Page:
Historical complex of the Andrei Sheptytsky National Museum in Lviv

Following rapid growth of the National Museum and enlargement of its collections, in June 1911, Metropolitan Andrey Sheptytsky bought a real estate at 42, M. Mokhnatsky Street (presently – M. Drahomanov Street) known as a palace of Emil Dunikovsky, a professor of Lviv University, with two outhouses next to it.  On completing some reconstructions of the buildings, the art collections as well as archive and library were removed from Saint George’s premises (the first home of the  Museum)  to the new location.

On December 13th, 1913, the ceremonious inauguration of the Museum took place and the Founder pronounced its transference into possession of the Ukrainian people. This event marked a new period in cultural life of Western Ukraine and was widely covered by European press.

In 1930-1935, to meet the growing needs of housing the extensive collections a new Museum facility was constructed. It was a side wing erected according to the project of Oleksandr Pezhansky (1930-1934) in functionalism style and planned for displaying and save-keeping of the vast Museum holdings.

On September 27th, 1935, to celebrate the 30th anniversary of the Museum’s establishment and to honor the 70th birthday of the Founder the monument to Metropolitan Andrey Septytsky was inaugurated in front of the main building of the NML. It was created by the famous Ukrainian sculptor Serhiy Lytvynenko (demolished by the soviet power in 1947).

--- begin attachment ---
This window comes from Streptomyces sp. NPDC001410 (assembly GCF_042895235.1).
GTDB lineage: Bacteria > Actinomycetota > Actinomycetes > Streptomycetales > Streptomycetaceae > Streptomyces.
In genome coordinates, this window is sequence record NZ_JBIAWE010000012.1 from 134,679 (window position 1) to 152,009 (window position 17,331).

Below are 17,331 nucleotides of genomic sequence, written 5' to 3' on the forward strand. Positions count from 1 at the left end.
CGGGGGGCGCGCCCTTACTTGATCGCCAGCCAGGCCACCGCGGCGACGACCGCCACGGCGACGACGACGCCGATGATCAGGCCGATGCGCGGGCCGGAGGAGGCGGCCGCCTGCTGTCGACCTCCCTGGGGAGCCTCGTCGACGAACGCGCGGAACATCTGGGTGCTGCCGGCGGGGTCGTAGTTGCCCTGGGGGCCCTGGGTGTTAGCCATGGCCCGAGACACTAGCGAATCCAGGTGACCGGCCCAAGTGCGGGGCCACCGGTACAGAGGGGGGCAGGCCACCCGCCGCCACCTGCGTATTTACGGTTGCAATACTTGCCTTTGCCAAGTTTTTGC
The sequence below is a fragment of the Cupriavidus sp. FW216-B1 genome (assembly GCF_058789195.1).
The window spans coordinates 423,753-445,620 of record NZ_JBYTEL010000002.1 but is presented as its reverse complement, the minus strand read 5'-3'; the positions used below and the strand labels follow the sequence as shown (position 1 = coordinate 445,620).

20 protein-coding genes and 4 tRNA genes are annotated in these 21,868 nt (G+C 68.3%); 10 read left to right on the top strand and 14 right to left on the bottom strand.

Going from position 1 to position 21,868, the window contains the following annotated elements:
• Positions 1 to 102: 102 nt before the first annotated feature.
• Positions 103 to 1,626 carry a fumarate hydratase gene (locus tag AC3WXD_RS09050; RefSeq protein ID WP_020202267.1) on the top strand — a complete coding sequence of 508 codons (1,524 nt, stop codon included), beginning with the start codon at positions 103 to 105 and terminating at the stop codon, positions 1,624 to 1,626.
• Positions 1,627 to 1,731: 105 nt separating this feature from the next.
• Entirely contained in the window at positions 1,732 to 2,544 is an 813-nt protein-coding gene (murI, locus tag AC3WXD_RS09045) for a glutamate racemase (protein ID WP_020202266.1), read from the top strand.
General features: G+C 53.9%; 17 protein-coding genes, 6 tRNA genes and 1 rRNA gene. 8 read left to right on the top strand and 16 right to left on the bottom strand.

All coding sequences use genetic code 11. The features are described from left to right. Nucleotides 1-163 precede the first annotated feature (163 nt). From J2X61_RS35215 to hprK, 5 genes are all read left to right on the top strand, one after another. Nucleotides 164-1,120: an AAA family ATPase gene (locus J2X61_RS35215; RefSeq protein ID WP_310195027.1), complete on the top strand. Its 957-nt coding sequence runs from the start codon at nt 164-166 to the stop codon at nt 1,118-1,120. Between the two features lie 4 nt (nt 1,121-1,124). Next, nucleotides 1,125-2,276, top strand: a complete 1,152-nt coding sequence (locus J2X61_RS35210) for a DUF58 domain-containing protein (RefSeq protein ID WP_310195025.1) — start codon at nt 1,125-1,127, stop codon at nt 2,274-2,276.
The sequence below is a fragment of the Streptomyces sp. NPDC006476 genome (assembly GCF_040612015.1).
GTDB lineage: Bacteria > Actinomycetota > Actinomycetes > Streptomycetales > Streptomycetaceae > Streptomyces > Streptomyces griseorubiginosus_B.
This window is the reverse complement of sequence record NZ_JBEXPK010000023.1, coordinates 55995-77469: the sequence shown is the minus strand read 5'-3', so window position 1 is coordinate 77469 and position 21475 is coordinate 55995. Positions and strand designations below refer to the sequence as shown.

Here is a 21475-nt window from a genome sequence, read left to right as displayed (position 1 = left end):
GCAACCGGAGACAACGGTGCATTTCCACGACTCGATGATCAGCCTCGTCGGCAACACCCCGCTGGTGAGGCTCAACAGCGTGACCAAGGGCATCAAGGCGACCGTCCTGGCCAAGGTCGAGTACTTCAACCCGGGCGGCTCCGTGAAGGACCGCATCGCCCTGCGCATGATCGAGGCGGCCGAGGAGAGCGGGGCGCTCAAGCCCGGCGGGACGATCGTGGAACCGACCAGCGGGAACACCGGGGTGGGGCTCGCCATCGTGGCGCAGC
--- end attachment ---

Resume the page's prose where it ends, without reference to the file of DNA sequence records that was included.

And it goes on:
At present, the complex restoration and renovation works are under way. The Museum is due to open in 2013 to commemorate the centenary of its opening to the public viewing.


The Museum ensemble – a historical cradle of the NML (42, M. Drahomanov Street)

Includes a palace built after the project of Vladyslav Raush in the Eclecticism style (combining features of the Gothic, Renaissance, and Baroque) in 1896;

The Museum edifice №2 erected according to the project of Oleksandr Pezhansky (1930-1935) in Functionalism style;

the outhouse constructed according to the project of Vladyslav Raush in 1898 – 1899, primarily planned as a stable and a horse carriages and carts facility. In 1911, it was reconstructed (after the project of Shubert) as a family compound for professor I. Sventsytsky, the first director of the Museum. In 2008–2009, the building underwent overhaul and renovation to function as a Memorial Museum of professor I. Sventsytsky.

Building of a stable (1898 – 1899); reconstructed into a storeroom facility in the 1960s.


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